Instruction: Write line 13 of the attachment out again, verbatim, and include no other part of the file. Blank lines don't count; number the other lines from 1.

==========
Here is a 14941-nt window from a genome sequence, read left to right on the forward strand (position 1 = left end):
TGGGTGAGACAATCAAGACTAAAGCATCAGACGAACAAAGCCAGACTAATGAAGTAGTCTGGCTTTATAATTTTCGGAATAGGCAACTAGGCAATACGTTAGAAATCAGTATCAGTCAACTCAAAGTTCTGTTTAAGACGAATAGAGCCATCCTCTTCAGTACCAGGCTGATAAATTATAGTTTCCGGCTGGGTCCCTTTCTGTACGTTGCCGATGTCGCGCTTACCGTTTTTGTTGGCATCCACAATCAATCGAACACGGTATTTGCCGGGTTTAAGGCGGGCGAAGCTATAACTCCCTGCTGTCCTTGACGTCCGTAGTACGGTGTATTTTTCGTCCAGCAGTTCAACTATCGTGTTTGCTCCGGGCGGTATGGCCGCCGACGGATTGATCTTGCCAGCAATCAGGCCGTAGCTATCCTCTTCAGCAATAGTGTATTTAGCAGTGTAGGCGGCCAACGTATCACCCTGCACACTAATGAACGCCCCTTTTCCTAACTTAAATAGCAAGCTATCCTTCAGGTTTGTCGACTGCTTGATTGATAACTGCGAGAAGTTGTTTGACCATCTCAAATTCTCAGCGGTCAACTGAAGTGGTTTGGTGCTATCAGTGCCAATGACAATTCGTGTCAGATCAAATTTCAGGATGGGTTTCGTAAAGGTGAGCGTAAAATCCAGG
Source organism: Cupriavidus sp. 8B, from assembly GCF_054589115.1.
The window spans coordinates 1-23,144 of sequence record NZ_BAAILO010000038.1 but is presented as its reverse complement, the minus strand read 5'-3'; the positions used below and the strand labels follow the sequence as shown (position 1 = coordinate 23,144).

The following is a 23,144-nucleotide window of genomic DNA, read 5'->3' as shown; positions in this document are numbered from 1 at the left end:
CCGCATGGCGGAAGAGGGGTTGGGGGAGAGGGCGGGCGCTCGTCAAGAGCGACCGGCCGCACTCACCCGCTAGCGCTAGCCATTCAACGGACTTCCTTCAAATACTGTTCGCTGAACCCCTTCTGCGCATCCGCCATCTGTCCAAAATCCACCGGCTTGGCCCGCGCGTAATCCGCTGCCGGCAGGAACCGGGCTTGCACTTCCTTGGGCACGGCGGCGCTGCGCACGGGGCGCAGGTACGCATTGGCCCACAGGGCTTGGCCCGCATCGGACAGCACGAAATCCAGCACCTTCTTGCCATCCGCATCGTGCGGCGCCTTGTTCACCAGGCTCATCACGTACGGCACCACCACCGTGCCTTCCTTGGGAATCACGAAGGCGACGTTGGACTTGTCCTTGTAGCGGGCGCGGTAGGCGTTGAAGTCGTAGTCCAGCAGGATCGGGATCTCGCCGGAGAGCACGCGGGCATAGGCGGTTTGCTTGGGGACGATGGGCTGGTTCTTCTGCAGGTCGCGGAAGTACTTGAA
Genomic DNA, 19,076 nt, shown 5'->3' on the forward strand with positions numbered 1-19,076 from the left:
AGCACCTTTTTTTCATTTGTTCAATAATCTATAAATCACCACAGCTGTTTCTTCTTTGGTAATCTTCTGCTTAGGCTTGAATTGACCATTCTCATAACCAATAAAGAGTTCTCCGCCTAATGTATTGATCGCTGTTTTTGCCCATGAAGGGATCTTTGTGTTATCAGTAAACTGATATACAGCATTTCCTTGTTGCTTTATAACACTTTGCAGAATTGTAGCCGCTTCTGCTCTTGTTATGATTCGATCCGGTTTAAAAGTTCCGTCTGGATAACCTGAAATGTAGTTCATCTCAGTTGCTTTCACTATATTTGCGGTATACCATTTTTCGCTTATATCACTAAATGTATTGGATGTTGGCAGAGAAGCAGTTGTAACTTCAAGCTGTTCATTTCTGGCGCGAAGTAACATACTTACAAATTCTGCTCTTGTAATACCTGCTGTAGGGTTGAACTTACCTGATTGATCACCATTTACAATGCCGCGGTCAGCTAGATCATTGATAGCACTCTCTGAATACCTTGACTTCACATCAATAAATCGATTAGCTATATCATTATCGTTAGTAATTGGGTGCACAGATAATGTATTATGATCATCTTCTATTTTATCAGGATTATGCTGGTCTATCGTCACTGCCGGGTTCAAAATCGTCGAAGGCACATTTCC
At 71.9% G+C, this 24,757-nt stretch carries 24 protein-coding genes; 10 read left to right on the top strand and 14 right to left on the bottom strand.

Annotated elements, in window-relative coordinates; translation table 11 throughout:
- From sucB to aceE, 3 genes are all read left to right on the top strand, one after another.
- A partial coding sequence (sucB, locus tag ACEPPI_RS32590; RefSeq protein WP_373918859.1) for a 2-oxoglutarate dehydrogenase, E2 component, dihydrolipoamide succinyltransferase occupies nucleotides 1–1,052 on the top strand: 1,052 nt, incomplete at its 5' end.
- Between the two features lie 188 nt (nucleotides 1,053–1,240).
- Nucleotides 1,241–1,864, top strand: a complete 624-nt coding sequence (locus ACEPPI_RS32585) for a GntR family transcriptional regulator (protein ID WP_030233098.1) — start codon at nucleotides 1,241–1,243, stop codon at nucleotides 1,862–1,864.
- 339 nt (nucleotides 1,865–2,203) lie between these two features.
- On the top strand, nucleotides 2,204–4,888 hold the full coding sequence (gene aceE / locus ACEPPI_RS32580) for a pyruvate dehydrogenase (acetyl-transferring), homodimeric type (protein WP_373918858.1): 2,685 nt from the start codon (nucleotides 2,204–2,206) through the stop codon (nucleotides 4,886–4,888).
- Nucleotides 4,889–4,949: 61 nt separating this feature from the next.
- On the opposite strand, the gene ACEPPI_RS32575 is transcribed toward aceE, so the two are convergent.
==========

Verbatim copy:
- Between the two features lie 188 nt (nucleotides 1,053–1,240).